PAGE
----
Returning from a week's vacation, I've been catching up on the G20 summit in Pittsburgh. I am moved, of course, by  the FT's strictures against cynicism, but one is still entitled to ask what was achieved.

Certainly, the communique is full of fine promises and commitments. The FT summarises:

They agreed to: avoid premature withdrawal of stimulus; plan their exit strategies; launch a "framework for strong, sustainable and balanced growth"; strengthen financial regulation, via reformed rules on capital adequacy and remuneration of bank employees; reform the global institutional architecture, including reallocation of quotas in the IMF; phase out fossil fuel subsidies; "bring the Doha round to a successful conclusion in 2010"; reach agreement in Copenhagen on climate change; and meet twice in 2010, first in Canada and then in South Korea.

Well done. But was there ever any risk that they would promise instead to withdraw stimulus too soon, commit themselves to not thinking about their exit strategies, strive to make financial regulation less effective, increase fossil-fuel subsidies, abandon the Doha round, pledge to reach no agreement on climate change, or say "we may meet again next year, or we may not"? I didn't think so.

The G20 is a far better forum for international economic co-operation than the G8. That is an important symbolic change, and it is good to see it formalised. Even so I think that Simon Johnson is right to say that if you ask people in a month what was accomplished in Pittsburgh, you'll get a blank stare.

Actually Johnson goes further, and says that the summit made things worse, by making it more likely that financial reform--in particular, moving towards more demanding bank capital requirements--will proceed at the pace of the most reluctant reformers. It would be better, he argues, for the US to press on alone. International co-operation is an obstacle to prompt action.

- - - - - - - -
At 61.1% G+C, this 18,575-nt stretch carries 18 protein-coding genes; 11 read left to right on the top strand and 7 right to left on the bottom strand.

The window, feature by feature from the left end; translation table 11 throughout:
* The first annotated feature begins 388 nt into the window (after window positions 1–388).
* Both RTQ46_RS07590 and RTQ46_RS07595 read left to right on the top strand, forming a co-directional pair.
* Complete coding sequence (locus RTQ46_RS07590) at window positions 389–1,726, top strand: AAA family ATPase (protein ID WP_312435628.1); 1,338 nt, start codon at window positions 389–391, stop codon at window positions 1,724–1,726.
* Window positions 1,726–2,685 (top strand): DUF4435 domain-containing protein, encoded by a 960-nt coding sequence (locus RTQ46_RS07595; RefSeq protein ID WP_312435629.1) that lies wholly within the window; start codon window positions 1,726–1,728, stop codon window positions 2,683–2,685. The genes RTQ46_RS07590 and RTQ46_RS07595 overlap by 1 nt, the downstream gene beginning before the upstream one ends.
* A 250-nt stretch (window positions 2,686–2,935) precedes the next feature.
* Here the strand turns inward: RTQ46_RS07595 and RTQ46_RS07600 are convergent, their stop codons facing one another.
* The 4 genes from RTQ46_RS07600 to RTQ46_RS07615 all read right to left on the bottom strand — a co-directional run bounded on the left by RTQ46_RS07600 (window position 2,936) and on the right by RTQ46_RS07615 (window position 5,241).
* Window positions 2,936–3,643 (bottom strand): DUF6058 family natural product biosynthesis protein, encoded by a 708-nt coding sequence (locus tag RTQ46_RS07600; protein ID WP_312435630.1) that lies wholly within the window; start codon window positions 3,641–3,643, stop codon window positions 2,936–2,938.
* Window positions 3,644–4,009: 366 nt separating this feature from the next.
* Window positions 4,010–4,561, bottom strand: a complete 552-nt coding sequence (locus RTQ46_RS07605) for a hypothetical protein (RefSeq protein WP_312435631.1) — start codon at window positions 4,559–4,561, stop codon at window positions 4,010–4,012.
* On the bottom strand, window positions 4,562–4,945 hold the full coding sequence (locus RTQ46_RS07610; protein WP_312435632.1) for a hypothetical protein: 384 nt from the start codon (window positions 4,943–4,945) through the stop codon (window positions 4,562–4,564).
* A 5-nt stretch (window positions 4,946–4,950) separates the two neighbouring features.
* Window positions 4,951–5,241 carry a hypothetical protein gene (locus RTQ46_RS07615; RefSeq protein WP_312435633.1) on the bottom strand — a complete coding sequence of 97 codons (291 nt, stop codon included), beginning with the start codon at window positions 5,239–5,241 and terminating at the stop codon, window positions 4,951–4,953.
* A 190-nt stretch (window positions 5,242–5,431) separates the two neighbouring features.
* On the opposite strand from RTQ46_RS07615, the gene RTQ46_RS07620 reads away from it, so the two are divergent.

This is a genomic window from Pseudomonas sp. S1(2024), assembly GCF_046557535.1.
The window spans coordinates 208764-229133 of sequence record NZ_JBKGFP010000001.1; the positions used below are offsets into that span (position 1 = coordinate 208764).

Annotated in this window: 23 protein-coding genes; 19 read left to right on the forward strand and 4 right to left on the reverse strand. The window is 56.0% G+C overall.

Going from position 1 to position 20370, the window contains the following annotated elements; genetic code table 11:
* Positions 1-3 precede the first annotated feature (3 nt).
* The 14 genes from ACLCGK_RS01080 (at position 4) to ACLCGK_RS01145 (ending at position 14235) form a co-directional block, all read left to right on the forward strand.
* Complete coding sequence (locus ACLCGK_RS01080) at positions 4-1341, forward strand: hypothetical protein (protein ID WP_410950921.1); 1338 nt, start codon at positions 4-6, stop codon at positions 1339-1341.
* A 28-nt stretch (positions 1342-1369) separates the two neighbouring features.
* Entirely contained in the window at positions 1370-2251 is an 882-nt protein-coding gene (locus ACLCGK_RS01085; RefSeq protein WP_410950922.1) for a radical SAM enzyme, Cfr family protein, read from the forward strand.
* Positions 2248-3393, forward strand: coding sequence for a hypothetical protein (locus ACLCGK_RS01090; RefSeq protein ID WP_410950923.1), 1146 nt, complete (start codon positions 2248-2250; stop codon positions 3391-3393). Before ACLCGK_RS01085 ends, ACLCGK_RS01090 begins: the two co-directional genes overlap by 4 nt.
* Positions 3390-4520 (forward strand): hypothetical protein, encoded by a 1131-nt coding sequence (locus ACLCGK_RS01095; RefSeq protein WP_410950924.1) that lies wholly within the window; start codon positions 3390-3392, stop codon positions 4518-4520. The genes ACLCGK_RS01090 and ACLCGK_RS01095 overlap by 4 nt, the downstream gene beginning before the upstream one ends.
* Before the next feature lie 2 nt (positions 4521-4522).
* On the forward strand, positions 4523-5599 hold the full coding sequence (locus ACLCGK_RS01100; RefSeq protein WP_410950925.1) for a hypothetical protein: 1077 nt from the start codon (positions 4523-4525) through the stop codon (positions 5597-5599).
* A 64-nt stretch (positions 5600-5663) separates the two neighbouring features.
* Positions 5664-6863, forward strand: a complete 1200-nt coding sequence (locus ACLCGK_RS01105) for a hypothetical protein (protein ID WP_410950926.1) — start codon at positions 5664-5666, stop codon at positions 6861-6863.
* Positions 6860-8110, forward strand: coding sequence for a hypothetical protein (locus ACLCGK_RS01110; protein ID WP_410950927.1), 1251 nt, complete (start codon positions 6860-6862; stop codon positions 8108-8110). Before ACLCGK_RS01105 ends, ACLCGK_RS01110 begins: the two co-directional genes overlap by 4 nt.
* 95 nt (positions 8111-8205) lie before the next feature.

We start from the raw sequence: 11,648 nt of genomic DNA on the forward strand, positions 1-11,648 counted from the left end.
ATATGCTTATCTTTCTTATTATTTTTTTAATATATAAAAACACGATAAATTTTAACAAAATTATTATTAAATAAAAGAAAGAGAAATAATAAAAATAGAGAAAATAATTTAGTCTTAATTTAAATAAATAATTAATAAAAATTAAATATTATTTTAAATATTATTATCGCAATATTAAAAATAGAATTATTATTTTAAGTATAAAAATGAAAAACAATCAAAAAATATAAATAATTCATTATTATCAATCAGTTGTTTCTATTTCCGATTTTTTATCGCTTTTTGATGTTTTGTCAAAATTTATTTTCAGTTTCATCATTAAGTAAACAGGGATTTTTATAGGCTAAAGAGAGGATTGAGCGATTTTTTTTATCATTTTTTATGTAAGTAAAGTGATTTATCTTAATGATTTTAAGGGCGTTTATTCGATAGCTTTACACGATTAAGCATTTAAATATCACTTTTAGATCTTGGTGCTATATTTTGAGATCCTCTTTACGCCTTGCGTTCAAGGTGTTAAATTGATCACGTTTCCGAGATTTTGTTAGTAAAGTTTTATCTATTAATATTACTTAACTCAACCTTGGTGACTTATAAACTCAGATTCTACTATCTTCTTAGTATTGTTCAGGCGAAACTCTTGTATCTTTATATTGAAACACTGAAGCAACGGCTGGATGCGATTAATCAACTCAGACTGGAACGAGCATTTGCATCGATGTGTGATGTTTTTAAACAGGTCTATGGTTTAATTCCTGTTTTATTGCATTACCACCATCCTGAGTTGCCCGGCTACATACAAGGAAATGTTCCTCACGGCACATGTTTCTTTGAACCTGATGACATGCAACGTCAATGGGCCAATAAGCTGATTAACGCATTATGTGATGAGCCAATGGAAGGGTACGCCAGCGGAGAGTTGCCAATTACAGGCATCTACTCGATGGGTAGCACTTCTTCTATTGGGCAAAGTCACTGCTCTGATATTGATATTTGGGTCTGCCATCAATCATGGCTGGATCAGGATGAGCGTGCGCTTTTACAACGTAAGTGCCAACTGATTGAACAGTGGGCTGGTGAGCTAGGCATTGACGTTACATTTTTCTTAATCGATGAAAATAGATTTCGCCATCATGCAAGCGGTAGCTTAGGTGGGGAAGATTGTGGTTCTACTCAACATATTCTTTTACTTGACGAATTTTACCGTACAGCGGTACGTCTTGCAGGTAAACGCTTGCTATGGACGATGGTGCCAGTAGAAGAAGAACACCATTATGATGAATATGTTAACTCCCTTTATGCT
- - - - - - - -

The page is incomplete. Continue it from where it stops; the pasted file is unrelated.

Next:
Possibly. As a rule, that is a line of argument I am drawn to. In this case, though, I doubt it. An internationally co-ordinated bank capital regime, aside from making more sense on its merits, has a better chance of overcoming domestic political resistance, as I argued here.  Johnson says, "It's time to get past the thinking that our economic prosperity is tied to the 'competitiveness' of the financial sector, when that means doing whatever finance wants and keeping capital standards low." I agree, but the challenge is to win the political argument. Complaints about having to compete on an unlevel playing field count for a lot with US politicians.

As you may notice, the logic is WTO-like. Unilateral trade liberalisation usually makes sense, but the politics goes more smoothly if import barriers are lowered multilaterally. Admittedly, the WTO looks like a dead end right now. In some ways it has indeed become an obstacle to trade reform, owing I would argue to the complexity of the current disputes and undue enlargement of its mission. But devising new bank-capital standards is a simpler exercise, and international co-ordination therefore ought to be more help than hindrance. The communique promises joint action. We'll see.

Here is a further reading I found useful on the subject of capital requirements, by Douglas Elliott at Brookings. (The study was commissioned by the Pew Financial Reform Project.) What difference would higher bank capital standards make to the volume of bank lending, to bank profitability, and to the cost of loans? Elliott works through the numbers. It is an incomplete analysis, as he says, because it ignores some second-round competitive effects. (He promises another paper.) It is not an easy read, either. But it is very helpful in thinking through the implications and I recommend it.